By 1990, the U.S. Environmental Protection Agency had even identified the practice of hydraulic fracturing and fluid injection as earthquake triggers and recommended extensive seismic monitoring.
Noted the EPA report on man-made earthquake hazards and deep well injection: “If earthquakes thought to be related to injection operations are detected, then the following questions are appropriate: Is it possible that induced earthquakes might cause damage or injury in the surrounding area? and is it possible that the earthquakes indicate fault displacement that might threaten the integrity of the confining zone? If the answer to either of these questions is ‘yes,’ then consideration should be given to reducing the injection pressure.”
Shale gale booms
And then along came the shale gale revolution in the last decade. During the boom, multinational companies amassed giant land bases in order to drill and frack deep shale formations across North America. (Chesapeake Energy, for example, has accumulated an area the size of West Virginia.)
Companies claimed their technologies were safe and proven, but the scale of highly pressurized injection was unprecedented. In many cases, regulators with little expertise on seismic monitoring were caught totally unprepared.
One of the first regions to get thoroughly rattled was the Barnett Shale play in Texas. In 2008, nine earthquakes ranging from magnitudes between 2.5 and 3 shook walls and furniture in the Dallas-Fort Worth area.
It was followed by more quakes in 2009. Companies such as EnCana have fracked more than 12,000 wells in the Barnett Shale and routinely inject waste salt water recovered from the shale to depths of three to four kilometers.
Asked if the drilling activity, fracking and disposal of waste water might have triggered all the shaking, Austin University seismic expert Cliff Frohlich concluded in his study that the quakes were most likely “induced by disposal of produced brines, possibly interacting with a subsurface fault.”
Next came an earthquake swarm in the Fayetteville Shale play in Arkansas. Between 2010 and 2011, more than 600 hundred quakes shook an area just north of Little Rock located in the middle of a big fracking zone.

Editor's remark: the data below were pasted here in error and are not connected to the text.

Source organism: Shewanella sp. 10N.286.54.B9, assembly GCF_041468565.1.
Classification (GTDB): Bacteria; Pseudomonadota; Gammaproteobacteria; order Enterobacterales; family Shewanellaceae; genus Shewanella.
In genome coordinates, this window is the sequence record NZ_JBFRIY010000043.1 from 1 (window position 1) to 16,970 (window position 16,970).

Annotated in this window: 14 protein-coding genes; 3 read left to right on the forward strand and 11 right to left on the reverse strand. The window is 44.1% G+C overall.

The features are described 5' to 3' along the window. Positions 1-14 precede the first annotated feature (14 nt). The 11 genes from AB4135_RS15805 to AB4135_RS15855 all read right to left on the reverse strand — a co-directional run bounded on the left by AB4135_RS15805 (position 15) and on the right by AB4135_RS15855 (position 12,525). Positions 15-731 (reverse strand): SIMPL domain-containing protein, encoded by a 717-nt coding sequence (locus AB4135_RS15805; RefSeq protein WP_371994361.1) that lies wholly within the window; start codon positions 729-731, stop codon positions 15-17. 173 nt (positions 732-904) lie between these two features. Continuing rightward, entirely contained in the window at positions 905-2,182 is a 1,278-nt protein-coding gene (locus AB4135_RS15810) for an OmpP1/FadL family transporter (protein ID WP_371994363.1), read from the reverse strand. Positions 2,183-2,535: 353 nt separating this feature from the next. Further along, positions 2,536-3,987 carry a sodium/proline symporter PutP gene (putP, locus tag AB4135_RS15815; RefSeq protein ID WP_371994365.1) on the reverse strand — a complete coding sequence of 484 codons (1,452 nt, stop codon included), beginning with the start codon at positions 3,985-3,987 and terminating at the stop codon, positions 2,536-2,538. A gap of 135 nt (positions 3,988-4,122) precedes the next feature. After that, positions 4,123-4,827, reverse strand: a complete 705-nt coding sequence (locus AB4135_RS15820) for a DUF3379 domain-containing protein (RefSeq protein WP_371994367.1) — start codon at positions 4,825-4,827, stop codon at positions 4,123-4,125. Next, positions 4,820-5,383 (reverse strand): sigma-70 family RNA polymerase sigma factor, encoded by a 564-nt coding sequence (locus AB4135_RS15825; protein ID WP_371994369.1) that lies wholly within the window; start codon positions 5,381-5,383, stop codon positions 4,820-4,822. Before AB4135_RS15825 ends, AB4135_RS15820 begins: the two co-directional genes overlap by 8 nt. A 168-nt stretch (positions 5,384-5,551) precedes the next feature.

The Arkansas Geological Survey later discovered that whenever companies increased the volume of fracking waste water being injected at high pressures into the ground near a fault line, the severity and intensity of earthquakes dramatically increased. One hit a magnitude of 4.7.
Getting the Arkansas Oil and Gas Commission to respond to all the shaking took months. (Five out of nine commissioners actually own natural gas drilling companies.) After the OGC imposed a temporary moratorium on the injection of fracking wastewater earlier this year, the earthquakes declined from dozens a week to a just a few a month.
Following a two day hearing last July, the OGC eventually banned disposal wells over a 1,150 square mile area in the Fayetteville Shale.
“It is confirmed and established that injection wells can induce seismicity,” Scott Ausbrooks, a geohazard specialist for the Arkansas Geological Survey told the Wall Street Journal.
The Arkansas Geological Survey is now asking rural residents to report earthquakes the same way authorities ask them to report a poacher.
Regulators playing catch-up
Now Oklahoma, America’s third largest gas producer, has experienced similar unsettling events. After active hydraulic fracturing in the Eola Field in Garvin County, a resident reported nearly 50 earthquakes within one 24-hour period that ranged from 1.9 to 2.8 on the Richter scale.
A 2011 report on the incident concluded, given the massive intensity of fracking in the area, that “earthquakes observed in the Eola Field could have possibly been triggered by this activity.” Shortly after the report, the state experienced a massive 5.6 magnitude earthquake that may been triggered by the shale gas industry.
Fracking has even rocked Europe. In northern England, Cuadrilla Resources fracked the Blackpool shale formations last spring and promptly triggered two small earthquakes.
A Nov. 2011 report concluded that, “Most likely, the repeated seismicity was induced by direct injection of fluid into the fault zone, since the pressure spread out over a larger area causing the largest event 10 hours after the injection.”
Many geologists in the oil patch have warmed about the hazards of induced seismicity for decades.
In 1995, Jack Century, now a retired Amoco employee, recommended that the industry “educate the public about those fields where induced seismicity has already been accepted as scientifically proven.”
“We should also investigate with increased rigorous objectivity, all areas at risk in which seismicity may be induced through current activity of oil and gas production, enhanced oil recovery by water injection and in natural gas storage facilities,” he said.
It appears that regulators are now playing catch-up with industry once again.